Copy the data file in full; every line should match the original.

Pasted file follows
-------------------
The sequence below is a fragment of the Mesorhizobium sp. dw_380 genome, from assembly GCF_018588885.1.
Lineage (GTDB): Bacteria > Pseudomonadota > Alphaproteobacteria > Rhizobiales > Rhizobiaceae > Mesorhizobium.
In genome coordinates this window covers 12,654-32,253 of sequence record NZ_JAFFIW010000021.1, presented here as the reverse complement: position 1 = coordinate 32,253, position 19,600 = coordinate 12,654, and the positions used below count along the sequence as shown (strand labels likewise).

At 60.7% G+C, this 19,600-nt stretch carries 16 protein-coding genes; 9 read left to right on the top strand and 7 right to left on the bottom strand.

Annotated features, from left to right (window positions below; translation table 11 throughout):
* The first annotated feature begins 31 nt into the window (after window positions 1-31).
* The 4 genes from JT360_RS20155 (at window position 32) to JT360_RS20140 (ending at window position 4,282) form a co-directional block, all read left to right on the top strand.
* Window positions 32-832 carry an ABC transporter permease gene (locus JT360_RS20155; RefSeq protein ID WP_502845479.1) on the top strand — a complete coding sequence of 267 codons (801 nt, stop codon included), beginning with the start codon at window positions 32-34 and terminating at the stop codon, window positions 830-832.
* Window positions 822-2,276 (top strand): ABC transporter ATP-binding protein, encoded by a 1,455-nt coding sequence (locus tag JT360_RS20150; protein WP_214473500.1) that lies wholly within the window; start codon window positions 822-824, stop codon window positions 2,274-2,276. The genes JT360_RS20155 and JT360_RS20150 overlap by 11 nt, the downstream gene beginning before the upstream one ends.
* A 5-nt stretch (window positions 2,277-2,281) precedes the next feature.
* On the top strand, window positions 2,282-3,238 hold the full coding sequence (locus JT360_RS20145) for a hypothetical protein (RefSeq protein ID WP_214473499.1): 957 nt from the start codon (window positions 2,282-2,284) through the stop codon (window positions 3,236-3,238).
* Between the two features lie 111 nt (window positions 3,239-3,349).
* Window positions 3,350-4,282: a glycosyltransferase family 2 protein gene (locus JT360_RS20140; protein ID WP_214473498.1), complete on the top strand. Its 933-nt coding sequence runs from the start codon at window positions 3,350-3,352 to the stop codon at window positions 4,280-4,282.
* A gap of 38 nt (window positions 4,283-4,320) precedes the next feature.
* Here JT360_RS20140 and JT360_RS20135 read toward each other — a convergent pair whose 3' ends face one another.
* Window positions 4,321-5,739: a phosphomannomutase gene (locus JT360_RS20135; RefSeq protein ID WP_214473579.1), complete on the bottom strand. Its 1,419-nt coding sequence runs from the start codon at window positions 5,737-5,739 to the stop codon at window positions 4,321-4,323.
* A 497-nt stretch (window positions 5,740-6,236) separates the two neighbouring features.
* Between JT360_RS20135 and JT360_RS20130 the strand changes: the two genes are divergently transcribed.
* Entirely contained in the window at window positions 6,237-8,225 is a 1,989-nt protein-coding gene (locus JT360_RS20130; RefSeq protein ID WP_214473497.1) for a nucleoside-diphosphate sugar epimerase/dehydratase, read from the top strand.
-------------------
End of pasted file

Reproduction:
The sequence below is a fragment of the Mesorhizobium sp. dw_380 genome, from assembly GCF_018588885.1.
Lineage (GTDB): Bacteria > Pseudomonadota > Alphaproteobacteria > Rhizobiales > Rhizobiaceae > Mesorhizobium.
In genome coordinates this window covers 12,654-32,253 of sequence record NZ_JAFFIW010000021.1, presented here as the reverse complement: position 1 = coordinate 32,253, position 19,600 = coordinate 12,654, and the positions used below count along the sequence as shown (strand labels likewise).

At 60.7% G+C, this 19,600-nt stretch carries 16 protein-coding genes; 9 read left to right on the top strand and 7 right to left on the bottom strand.

Annotated features, from left to right (window positions below; translation table 11 throughout):
* The first annotated feature begins 31 nt into the window (after window positions 1-31).
* The 4 genes from JT360_RS20155 (at window position 32) to JT360_RS20140 (ending at window position 4,282) form a co-directional block, all read left to right on the top strand.
* Window positions 32-832 carry an ABC transporter permease gene (locus JT360_RS20155; RefSeq protein ID WP_502845479.1) on the top strand — a complete coding sequence of 267 codons (801 nt, stop codon included), beginning with the start codon at window positions 32-34 and terminating at the stop codon, window positions 830-832.
* Window positions 822-2,276 (top strand): ABC transporter ATP-binding protein, encoded by a 1,455-nt coding sequence (locus tag JT360_RS20150; protein WP_214473500.1) that lies wholly within the window; start codon window positions 822-824, stop codon window positions 2,274-2,276. The genes JT360_RS20155 and JT360_RS20150 overlap by 11 nt, the downstream gene beginning before the upstream one ends.
* A 5-nt stretch (window positions 2,277-2,281) precedes the next feature.
* On the top strand, window positions 2,282-3,238 hold the full coding sequence (locus JT360_RS20145) for a hypothetical protein (RefSeq protein ID WP_214473499.1): 957 nt from the start codon (window positions 2,282-2,284) through the stop codon (window positions 3,236-3,238).
* Between the two features lie 111 nt (window positions 3,239-3,349).
* Window positions 3,350-4,282: a glycosyltransferase family 2 protein gene (locus JT360_RS20140; protein ID WP_214473498.1), complete on the top strand. Its 933-nt coding sequence runs from the start codon at window positions 3,350-3,352 to the stop codon at window positions 4,280-4,282.
* A gap of 38 nt (window positions 4,283-4,320) precedes the next feature.
* Here JT360_RS20140 and JT360_RS20135 read toward each other — a convergent pair whose 3' ends face one another.
* Window positions 4,321-5,739: a phosphomannomutase gene (locus JT360_RS20135; RefSeq protein ID WP_214473579.1), complete on the bottom strand. Its 1,419-nt coding sequence runs from the start codon at window positions 5,737-5,739 to the stop codon at window positions 4,321-4,323.
* A 497-nt stretch (window positions 5,740-6,236) separates the two neighbouring features.
* Between JT360_RS20135 and JT360_RS20130 the strand changes: the two genes are divergently transcribed.
* Entirely contained in the window at window positions 6,237-8,225 is a 1,989-nt protein-coding gene (locus JT360_RS20130; RefSeq protein ID WP_214473497.1) for a nucleoside-diphosphate sugar epimerase/dehydratase, read from the top strand.